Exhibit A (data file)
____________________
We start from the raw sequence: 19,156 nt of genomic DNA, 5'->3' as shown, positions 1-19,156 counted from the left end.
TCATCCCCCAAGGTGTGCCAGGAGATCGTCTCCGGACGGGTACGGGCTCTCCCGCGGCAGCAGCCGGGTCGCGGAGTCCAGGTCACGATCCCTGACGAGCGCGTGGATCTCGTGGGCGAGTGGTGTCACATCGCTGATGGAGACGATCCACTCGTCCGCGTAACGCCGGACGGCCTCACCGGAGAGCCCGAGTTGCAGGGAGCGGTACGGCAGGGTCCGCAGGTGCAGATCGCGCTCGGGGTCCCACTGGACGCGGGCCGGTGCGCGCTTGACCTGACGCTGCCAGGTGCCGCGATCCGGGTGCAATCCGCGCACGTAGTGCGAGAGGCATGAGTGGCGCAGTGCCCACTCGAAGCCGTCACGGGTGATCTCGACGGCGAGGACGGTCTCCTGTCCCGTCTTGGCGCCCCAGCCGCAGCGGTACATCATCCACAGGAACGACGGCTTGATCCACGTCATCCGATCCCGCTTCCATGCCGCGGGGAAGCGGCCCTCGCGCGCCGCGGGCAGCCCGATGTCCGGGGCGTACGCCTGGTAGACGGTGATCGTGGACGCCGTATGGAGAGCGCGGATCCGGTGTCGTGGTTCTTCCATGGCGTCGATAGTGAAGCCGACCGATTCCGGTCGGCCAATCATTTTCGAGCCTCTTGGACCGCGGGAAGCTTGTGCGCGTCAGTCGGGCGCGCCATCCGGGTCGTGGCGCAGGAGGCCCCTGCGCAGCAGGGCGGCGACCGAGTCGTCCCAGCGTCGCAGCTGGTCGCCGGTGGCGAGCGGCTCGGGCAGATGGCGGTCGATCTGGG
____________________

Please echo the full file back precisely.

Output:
We start from the raw sequence: 19,156 nt of genomic DNA, 5'->3' as shown, positions 1-19,156 counted from the left end.
TCATCCCCCAAGGTGTGCCAGGAGATCGTCTCCGGACGGGTACGGGCTCTCCCGCGGCAGCAGCCGGGTCGCGGAGTCCAGGTCACGATCCCTGACGAGCGCGTGGATCTCGTGGGCGAGTGGTGTCACATCGCTGATGGAGACGATCCACTCGTCCGCGTAACGCCGGACGGCCTCACCGGAGAGCCCGAGTTGCAGGGAGCGGTACGGCAGGGTCCGCAGGTGCAGATCGCGCTCGGGGTCCCACTGGACGCGGGCCGGTGCGCGCTTGACCTGACGCTGCCAGGTGCCGCGATCCGGGTGCAATCCGCGCACGTAGTGCGAGAGGCATGAGTGGCGCAGTGCCCACTCGAAGCCGTCACGGGTGATCTCGACGGCGAGGACGGTCTCCTGTCCCGTCTTGGCGCCCCAGCCGCAGCGGTACATCATCCACAGGAACGACGGCTTGATCCACGTCATCCGATCCCGCTTCCATGCCGCGGGGAAGCGGCCCTCGCGCGCCGCGGGCAGCCCGATGTCCGGGGCGTACGCCTGGTAGACGGTGATCGTGGACGCCGTATGGAGAGCGCGGATCCGGTGTCGTGGTTCTTCCATGGCGTCGATAGTGAAGCCGACCGATTCCGGTCGGCCAATCATTTTCGAGCCTCTTGGACCGCGGGAAGCTTGTGCGCGTCAGTCGGGCGCGCCATCCGGGTCGTGGCGCAGGAGGCCCCTGCGCAGCAGGGCGGCGACCGAGTCGTCCCAGCGTCGCAGCTGGTCGCCGGTGGCGAGCGGCTCGGGCAGATGGCGGTCGATCTGGG